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Immunotherapy with ONCOS-102 Shows Promise for Mesothelioma

immunotherapy with ONCOS-102

Early results are in on the latest trial of immunotherapy with ONCOS-102 and the news is good for pleural mesothelioma patients. 

Norweigian drug maker Targovax released the news about ONCOS-102 earlier this week. The new drug is based on an oncolytic virus that targets mesothelioma cells. When the virus gets inside the cells, it triggers an immune response. 

Early tests of immunotherapy with ONCOS-102 showed it helped mesothelioma chemotherapy work better. Now, a larger study appears to confirm the effect. The news could lead to new and better treatments for this intractable cancer. 

What is an Oncolytic Virus?

An oncolytic virus is a virus that targets cancer cells. ONCOS-102 was designed to seek out mesothelioma cells. It is made out of an altered human adenovirus. Adenoviruses are responsible for most human respiratory illnesses.

The power behind immunotherapy with ONCOS-102 starts when the virus enters the mesothelioma cell. The virus replicates itself many times over, putting the immune system on high alert. 

In the first, earlier phase of the trial, mesothelioma patients who received ONCOS-102 along with chemotherapy showed a “dramatic increase” in CD8+ T cells. The presence of these cells shows immunotherapy with ONCOS-102 is working.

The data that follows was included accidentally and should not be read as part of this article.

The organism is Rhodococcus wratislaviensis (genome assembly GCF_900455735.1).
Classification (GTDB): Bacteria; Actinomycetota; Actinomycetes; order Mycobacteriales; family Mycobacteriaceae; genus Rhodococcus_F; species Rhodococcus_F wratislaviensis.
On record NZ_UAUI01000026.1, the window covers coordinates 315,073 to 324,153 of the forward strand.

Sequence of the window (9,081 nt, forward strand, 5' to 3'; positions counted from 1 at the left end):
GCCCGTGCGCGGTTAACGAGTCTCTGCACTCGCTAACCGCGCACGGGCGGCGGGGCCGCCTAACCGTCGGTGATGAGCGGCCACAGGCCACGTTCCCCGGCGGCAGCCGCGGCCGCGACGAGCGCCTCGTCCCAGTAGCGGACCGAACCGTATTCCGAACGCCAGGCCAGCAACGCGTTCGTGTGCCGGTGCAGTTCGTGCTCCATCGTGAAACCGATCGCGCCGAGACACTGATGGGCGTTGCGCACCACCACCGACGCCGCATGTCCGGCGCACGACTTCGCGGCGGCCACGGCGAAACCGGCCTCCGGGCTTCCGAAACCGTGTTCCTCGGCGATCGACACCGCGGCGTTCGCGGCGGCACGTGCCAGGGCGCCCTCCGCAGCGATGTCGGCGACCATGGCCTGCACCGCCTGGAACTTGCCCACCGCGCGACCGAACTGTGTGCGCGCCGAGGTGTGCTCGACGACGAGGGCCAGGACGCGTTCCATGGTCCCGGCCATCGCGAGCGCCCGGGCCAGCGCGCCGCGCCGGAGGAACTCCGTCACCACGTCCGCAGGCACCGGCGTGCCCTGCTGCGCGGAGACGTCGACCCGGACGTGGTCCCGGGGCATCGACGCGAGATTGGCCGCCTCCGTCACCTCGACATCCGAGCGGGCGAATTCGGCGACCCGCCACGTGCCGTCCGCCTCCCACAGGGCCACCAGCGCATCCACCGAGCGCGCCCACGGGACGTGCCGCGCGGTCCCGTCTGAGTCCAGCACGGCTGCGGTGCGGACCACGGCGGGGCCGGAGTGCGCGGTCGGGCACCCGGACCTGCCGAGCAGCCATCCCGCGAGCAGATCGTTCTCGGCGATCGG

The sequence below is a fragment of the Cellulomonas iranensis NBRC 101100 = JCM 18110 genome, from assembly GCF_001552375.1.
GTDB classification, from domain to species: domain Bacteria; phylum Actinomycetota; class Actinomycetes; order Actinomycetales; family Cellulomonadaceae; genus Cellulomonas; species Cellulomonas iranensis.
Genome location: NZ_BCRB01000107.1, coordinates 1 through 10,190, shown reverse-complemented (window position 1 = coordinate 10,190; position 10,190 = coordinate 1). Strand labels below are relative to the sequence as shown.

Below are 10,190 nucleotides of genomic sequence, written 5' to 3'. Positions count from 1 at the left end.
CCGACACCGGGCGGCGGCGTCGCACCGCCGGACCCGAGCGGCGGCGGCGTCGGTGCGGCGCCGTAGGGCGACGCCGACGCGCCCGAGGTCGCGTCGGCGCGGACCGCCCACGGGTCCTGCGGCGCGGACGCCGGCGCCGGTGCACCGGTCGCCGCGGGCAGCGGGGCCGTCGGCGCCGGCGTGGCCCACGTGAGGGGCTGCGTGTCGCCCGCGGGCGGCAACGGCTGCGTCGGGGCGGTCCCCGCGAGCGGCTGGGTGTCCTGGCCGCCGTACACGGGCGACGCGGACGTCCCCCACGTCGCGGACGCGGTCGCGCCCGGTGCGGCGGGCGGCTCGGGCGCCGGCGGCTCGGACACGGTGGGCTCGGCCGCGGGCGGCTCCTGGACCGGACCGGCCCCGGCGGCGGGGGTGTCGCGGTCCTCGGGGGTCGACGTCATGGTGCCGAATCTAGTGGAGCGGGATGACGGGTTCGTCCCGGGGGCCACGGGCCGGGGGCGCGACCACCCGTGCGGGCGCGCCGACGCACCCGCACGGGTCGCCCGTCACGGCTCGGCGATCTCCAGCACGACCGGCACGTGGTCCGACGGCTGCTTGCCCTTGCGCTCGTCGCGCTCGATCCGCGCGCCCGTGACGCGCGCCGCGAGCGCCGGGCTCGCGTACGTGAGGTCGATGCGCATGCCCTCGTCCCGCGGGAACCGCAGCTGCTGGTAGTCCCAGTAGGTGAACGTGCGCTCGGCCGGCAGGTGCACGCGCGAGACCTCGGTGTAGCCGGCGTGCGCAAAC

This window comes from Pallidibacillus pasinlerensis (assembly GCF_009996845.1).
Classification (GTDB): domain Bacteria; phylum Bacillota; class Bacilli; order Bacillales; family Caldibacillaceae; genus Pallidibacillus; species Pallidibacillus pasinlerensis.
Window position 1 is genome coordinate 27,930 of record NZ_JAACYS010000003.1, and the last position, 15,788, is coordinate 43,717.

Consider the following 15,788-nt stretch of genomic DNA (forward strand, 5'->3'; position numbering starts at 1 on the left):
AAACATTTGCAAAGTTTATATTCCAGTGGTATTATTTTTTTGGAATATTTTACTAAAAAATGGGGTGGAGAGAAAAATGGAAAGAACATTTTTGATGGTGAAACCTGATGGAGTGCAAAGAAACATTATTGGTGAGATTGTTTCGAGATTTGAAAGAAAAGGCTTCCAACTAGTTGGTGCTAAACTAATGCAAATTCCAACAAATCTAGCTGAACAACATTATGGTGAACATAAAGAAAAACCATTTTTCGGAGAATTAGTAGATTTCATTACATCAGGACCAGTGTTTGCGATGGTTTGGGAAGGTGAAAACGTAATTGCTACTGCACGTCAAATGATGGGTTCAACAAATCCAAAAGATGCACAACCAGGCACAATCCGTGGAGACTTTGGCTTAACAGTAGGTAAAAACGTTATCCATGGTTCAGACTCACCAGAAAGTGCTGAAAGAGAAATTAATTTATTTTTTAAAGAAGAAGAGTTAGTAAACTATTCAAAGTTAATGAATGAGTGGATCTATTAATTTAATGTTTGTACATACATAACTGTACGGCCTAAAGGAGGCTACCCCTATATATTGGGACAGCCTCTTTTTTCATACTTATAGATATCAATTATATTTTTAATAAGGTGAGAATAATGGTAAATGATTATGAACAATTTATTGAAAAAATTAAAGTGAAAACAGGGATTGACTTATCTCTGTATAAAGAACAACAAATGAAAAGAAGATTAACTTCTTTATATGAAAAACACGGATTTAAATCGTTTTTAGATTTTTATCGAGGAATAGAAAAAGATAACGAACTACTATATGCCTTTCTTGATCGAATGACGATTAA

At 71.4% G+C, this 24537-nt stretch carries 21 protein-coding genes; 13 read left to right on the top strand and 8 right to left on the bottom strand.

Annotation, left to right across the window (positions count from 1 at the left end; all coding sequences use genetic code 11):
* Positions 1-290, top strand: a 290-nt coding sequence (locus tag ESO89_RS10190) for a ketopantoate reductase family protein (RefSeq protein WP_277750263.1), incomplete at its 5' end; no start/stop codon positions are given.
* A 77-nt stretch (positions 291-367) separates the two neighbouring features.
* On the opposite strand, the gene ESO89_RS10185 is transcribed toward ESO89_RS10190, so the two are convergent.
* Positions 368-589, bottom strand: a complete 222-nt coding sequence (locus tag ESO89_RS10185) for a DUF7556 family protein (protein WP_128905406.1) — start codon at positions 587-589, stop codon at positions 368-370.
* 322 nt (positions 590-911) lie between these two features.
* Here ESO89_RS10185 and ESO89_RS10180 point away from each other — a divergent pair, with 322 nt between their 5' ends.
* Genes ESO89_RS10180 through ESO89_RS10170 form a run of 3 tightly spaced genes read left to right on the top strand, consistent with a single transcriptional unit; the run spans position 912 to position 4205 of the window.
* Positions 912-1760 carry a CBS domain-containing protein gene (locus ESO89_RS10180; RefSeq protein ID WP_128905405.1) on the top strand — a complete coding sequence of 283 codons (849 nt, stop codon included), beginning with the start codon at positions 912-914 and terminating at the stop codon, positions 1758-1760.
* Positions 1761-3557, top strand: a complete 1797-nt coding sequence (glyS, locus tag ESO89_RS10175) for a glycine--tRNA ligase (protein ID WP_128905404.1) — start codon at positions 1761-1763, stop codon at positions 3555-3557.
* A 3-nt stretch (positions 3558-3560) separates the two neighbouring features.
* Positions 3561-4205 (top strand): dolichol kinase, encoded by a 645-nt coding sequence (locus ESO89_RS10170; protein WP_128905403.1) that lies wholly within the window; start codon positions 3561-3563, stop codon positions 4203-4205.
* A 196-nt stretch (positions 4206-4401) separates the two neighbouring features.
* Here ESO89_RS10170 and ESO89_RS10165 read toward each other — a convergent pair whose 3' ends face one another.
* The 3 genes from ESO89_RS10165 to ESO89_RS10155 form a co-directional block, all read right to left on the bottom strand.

Latest Trial of Immunotherapy with ONCOS-102

The latest trial is still ongoing but the early results are promising. The study involved 31 pleural mesothelioma patients. Twenty patients received ONCOS-102 along with standard chemotherapy. The remaining 11 patients only had chemotherapy. 

According to early data, the drug combination appeared to stop mesothelioma from progressing for a median of 8.9 months. In the chemotherapy-only group, tumors came back in just 6.8 months. 

Ninety percent of patients who had immunotherapy with ONCOS-102 responded to the treatment on some level. In 30 percent of patients, mesothelioma tumors either shrunk or disappeared. In the remaining 60 percent, mesothelioma was stable. 

Pathologists looked at tumor samples from 15 of the patients in the ONCOS-102 group. Ten of them had a big increase in CD8+ T cells. Nine of them also had more PD-1 protein in their bodies. The results suggest that a checkpoint inhibitor to regulate PD-1 might improve ONCOS-102 response. 

Reactions to the Early Results

“Although the data are preliminary and still maturing, it is encouraging to see signals of numerically improved median progression free survival in the ONCOS-102-treated group,” says lead author Luis Paz-Ares

Professor Paz-Ares is Chair of the Medical Oncology Department at the Hospital Doce de Octubre, Madrid and Principal Investigator of the trial.

Dr. Magnus Jäderberg, Chief Medical Officer of Targovax, says the next step is a trial combining chemotherapy, immunotherapy with ONCOS-102, and a checkpoint inhibitor. The company is looking for a drug company to partner with in the next trial.


“Targovax announces encouraging data in mesothelioma study combining ONCOS-102 and standard of care chemotherapy”, January 21, 2020, Targovax news release, https://www.targovax.com/en/targovax-announces-encouraging-data-in-mesothelioma-study-combining-oncos-102-and-standard-of-care-chemotherapy/

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